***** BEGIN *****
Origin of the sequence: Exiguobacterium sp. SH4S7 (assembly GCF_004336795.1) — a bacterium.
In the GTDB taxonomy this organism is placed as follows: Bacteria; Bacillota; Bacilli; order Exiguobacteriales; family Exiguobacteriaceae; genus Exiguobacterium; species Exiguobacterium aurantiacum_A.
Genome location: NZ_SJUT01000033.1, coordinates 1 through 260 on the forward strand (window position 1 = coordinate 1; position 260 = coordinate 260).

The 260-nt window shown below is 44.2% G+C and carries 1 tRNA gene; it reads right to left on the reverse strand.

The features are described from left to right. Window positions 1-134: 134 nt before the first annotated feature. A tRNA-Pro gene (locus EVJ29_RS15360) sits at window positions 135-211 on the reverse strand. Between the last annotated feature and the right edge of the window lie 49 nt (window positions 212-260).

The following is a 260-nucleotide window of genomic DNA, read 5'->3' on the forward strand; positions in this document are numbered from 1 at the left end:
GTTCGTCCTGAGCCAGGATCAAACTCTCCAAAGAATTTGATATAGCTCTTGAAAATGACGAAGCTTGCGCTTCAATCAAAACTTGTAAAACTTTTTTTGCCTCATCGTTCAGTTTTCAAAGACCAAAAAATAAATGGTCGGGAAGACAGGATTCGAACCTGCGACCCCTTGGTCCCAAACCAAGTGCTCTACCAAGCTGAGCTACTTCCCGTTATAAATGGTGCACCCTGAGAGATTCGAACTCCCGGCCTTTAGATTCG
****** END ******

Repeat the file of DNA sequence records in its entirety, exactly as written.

Origin of the sequence: Exiguobacterium sp. SH4S7 (assembly GCF_004336795.1) — a bacterium.
In the GTDB taxonomy this organism is placed as follows: Bacteria; Bacillota; Bacilli; order Exiguobacteriales; family Exiguobacteriaceae; genus Exiguobacterium; species Exiguobacterium aurantiacum_A.
Genome location: NZ_SJUT01000033.1, coordinates 1 through 260 on the forward strand (window position 1 = coordinate 1; position 260 = coordinate 260).

The 260-nt window shown below is 44.2% G+C and carries 1 tRNA gene; it reads right to left on the reverse strand.

The features are described from left to right. Window positions 1-134: 134 nt before the first annotated feature. A tRNA-Pro gene (locus EVJ29_RS15360) sits at window positions 135-211 on the reverse strand. Between the last annotated feature and the right edge of the window lie 49 nt (window positions 212-260).

The following is a 260-nucleotide window of genomic DNA, read 5'->3' on the forward strand; positions in this document are numbered from 1 at the left end:
GTTCGTCCTGAGCCAGGATCAAACTCTCCAAAGAATTTGATATAGCTCTTGAAAATGACGAAGCTTGCGCTTCAATCAAAACTTGTAAAACTTTTTTTGCCTCATCGTTCAGTTTTCAAAGACCAAAAAATAAATGGTCGGGAAGACAGGATTCGAACCTGCGACCCCTTGGTCCCAAACCAAGTGCTCTACCAAGCTGAGCTACTTCCCGTTATAAATGGTGCACCCTGAGAGATTCGAACTCCCGGCCTTTAGATTCG